The Checkout

Blogging the FDA Science Board's BPA Meeting

Annys Shin

Well, I'm here at the Hilton in Gaithersburg today at a meeting of the Food and Drug Administration's Science Board. The Science Board advises the FDA commissioner on scientific and technical matters and I'm sure these meetings are not usually a big media draw. But the CNN truck is already parked outside in anticipation of a vote later today by the Science Board on recommendations made by a special panel that reviewed the FDA's draft risk assessment of bisphenol-A. That risk assessment, released in September, concluded that BPA, a chemical used to harden plastic that is found in CDs, polycarbonate bottles, baby bottles and in the lining of food and beverage cans, was not harmful.

However, the panel that reviewed the assessment said earlier this week that FDA ignored studies that linked BPA to all sorts of health effects such as cancer and diabetes in laboratory animals and that its margin of safety was "inadequate."

Many of those same studies swayed another government panel of scientists with the National Toxicology Program to conclude that there was "some concern" that BPA could affect the brains of fetuses, infants, and small children.

The special panel recommended that FDA should give those studies more weight and use different methods.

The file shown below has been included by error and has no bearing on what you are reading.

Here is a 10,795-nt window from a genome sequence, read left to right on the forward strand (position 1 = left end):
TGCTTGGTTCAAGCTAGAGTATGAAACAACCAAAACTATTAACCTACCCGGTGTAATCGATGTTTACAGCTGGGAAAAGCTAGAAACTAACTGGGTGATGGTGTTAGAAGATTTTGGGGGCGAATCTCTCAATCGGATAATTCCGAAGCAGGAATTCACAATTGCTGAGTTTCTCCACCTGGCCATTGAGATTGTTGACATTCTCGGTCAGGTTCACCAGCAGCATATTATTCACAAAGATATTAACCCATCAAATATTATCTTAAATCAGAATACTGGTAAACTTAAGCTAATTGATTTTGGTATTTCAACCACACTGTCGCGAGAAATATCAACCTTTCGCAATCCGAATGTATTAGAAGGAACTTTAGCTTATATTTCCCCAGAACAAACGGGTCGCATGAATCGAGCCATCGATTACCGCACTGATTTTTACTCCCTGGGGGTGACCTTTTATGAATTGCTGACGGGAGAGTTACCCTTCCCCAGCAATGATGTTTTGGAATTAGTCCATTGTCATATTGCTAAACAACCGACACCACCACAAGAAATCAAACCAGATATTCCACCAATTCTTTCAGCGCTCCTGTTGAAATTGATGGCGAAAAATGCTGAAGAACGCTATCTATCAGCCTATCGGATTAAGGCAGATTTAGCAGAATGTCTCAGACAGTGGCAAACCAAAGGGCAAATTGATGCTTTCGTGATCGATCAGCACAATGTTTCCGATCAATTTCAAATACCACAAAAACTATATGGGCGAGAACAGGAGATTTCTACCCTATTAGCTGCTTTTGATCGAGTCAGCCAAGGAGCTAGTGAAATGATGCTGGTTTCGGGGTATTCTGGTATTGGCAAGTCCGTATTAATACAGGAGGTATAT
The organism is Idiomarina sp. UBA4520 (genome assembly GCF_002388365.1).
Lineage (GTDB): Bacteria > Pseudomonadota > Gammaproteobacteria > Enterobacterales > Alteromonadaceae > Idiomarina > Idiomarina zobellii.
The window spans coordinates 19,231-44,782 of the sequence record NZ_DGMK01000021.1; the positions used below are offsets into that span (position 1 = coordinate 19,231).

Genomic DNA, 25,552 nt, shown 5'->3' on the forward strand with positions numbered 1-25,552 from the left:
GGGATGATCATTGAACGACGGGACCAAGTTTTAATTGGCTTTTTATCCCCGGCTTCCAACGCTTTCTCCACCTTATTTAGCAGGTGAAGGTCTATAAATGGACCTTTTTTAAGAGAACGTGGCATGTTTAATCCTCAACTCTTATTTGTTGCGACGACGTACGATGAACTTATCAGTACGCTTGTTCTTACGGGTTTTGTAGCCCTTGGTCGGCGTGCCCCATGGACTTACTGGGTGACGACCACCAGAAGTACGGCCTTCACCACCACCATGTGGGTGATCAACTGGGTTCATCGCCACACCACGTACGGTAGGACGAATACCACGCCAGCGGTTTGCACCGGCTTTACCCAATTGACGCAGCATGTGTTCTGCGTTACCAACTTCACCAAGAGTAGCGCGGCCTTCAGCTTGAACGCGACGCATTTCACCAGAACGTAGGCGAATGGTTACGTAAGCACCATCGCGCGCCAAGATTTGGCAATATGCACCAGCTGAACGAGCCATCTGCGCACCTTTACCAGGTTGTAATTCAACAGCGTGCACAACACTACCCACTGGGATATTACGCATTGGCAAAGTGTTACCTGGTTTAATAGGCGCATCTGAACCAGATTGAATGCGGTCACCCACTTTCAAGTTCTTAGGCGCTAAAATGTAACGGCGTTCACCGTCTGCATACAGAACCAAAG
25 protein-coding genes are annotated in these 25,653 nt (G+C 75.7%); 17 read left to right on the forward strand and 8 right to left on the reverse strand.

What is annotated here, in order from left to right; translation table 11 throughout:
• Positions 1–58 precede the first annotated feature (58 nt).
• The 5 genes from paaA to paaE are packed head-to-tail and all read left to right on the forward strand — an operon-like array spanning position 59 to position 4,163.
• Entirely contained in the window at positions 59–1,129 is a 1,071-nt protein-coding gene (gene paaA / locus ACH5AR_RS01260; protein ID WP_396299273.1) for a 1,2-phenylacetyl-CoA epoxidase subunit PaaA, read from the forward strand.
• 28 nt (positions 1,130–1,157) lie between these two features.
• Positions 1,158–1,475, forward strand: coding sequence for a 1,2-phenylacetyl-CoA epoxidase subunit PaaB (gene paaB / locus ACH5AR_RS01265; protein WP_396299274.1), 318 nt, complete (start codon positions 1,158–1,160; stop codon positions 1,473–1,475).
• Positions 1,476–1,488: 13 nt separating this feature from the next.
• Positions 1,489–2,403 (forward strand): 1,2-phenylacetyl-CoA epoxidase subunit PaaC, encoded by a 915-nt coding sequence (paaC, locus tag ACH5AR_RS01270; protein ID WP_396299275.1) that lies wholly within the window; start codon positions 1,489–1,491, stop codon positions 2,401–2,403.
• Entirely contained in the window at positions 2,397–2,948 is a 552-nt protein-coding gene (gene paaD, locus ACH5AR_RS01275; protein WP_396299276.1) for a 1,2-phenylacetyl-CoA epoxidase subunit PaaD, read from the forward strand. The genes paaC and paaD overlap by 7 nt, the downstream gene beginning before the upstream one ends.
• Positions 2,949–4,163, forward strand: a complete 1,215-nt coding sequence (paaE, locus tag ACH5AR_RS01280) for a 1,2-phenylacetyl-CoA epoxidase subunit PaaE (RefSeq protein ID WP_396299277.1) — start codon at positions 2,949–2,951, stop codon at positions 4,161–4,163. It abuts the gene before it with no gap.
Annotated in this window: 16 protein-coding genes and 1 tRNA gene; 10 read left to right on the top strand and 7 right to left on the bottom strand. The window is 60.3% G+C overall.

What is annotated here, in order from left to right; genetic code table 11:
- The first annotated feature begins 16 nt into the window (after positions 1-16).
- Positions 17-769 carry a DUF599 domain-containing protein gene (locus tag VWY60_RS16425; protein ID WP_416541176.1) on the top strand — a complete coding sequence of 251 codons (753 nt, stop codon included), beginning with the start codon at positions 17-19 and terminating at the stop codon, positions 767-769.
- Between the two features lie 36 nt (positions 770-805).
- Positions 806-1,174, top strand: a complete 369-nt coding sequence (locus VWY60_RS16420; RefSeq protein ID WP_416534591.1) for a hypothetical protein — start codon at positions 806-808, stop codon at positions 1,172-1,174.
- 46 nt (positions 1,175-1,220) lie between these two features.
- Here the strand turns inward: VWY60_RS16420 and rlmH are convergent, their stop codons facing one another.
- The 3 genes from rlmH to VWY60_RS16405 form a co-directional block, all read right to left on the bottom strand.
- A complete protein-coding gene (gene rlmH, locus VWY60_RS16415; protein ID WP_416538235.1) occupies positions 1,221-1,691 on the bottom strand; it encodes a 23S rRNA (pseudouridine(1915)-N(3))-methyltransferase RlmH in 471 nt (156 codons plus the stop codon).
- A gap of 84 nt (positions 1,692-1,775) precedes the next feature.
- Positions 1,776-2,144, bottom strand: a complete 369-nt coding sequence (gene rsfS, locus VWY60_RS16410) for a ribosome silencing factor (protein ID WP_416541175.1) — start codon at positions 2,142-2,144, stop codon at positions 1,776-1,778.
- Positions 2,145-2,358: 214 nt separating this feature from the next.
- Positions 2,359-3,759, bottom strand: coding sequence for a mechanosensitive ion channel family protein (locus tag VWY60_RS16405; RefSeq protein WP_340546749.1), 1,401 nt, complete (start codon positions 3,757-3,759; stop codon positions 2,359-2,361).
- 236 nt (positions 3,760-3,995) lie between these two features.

The elephant in the room is the issue of industry influence. Environmental and public health advocates say the FDA relied too heavily on industry-funded studies that concluded BPA was not harmful. And the documentation FDA posted on its site that lays out the information it relied on shows that some of the literature reviews were prepared by consulting firms that also work for industry, including BPA makers.

House Energy and Commerce Committee Chairman John Dingell (D-Mich.) and Rep. Bart Stupak (D-Mich.) have been investigating the issue of industry influence on FDA's handling of BPA.

So, the action starts after lunch. I'll keep you posted on the goings on out here in Gaithersburg.

By Annys Shin |  October 31, 2008; 11:20 AM ET Annys Shin
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